Do you struggle with being hard on yourself? Why do you do it? There are a number of reasons and I am going to address a couple of these in this post. Being a perfectionist, caring about what others think and having high expectations for yourself all contribute to you being self-critical.
It is important to note that self-criticism can be detrimental to your health. Therefore if you are being hard on yourself, it may be time to take stock of how you are feeling. You can then get the right support to help you manage this.
The top 3 reasons my own clients are so hard on themselves include being a perfectionist, fearing judgement from others and having high expectations of themselves. Do any of these resonate with you?
You could say that these three reasons why you might be hard on yourself are intertwined and you would be right. They are intrinsically linked to each other so you can imagine how that must all be playing in your mind.
Have you noticed that you overthink a lot? This is another behaviour linked to these three reasons you are hard on yourself. If you want to break this cycle and live a happier life then you need to treat yourself with a little more compassion.
The official term for why you are hard on yourself is self-criticism. Self-criticism is often cited as a pre-condition for self-improvement and growth – almost as a way to justify the behaviour. It is not.
However, research in the US, Canada, Israel, and Europe converges in showing that self-criticism, as measured by very simple self-report questionnaires, contributes to depression, anxiety, eating disorders, substance use disorders, juvenile delinquency, physical health conditions, and even suicidality.
This should make you take a bit more notice about your behaviour because essentially, self-criticism leads to mental and physical disorders. “Self-criticism derails people’s social environments. It propels people to generate interpersonal stress (e.g., be involved in quarrels and beget rejections), and it interferes with people’s ability to experience positive, enjoyable life events (such as having fun with friends) and to mobilise social support in times of need.” – Golan Shahar Ph.D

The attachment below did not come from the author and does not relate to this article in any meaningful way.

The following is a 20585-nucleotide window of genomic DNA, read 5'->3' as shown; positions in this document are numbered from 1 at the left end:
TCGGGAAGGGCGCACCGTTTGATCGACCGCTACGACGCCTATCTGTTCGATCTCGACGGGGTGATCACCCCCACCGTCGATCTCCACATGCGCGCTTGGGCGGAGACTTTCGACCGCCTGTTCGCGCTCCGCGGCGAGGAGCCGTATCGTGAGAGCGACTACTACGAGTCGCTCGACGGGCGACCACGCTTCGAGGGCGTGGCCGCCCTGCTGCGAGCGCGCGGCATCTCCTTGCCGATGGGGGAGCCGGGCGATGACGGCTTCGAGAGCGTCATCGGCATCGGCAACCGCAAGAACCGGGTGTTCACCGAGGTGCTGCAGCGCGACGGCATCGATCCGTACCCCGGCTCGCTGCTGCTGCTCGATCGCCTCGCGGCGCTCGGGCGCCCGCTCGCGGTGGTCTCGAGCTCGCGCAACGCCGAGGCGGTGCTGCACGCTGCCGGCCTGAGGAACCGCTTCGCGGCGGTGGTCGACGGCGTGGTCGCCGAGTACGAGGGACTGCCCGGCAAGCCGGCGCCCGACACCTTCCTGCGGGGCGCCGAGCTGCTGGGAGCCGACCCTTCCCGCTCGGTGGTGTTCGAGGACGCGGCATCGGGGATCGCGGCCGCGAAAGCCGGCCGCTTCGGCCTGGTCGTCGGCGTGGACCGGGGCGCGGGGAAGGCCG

When self-criticism has already been translated into a mental disorder, usually extensive psychotherapy is needed. However, if you can assess yourself and feel as though you can manage your behaviour, then these tips may be helpful.
You may need to find a guided meditation specifically for this activity. Talking to your inner child is a great way to build more compassion for yourself. The reason you need to build more compassion is so that you know when you are doing too much. Most importantly, by being compassionate with yourself, you can create better ways to cope.
Take a step outside of yourself and imagine that it was someone that you loved deeply feeling the way you do. Being self-critical is not a pleasant experience. How often do you cry or become frustrated easily? When was the last time you said that you were happy? This is another way to be compassionate towards yourself. What would you tell your friend? Better yet, do this exercise in the mirror and take your own advice!
What’s the worst that could happen? If you keep juggling all of those balls, eventually one or all will fall. Work on answering this question for all of the many tasks you feel you have to do. When you step back, try to evaluate what is possible without hurting you and just do that.
If you are serious about working on your self-criticism, you will need to understand how much this will benefit you. It is not just about feeling better. Being less self-critical can also help you make better decisions and waste less time and emotional energy.
Learning to create boundaries with yourself can go a long way in helping you not be so hard on yourself. Unlearning self-critical behaviour takes time and practice. You will need to choose to make an active effort to change. Should you struggle with doing this for yourself, seeking counselling or coaching will be extremely helpful.
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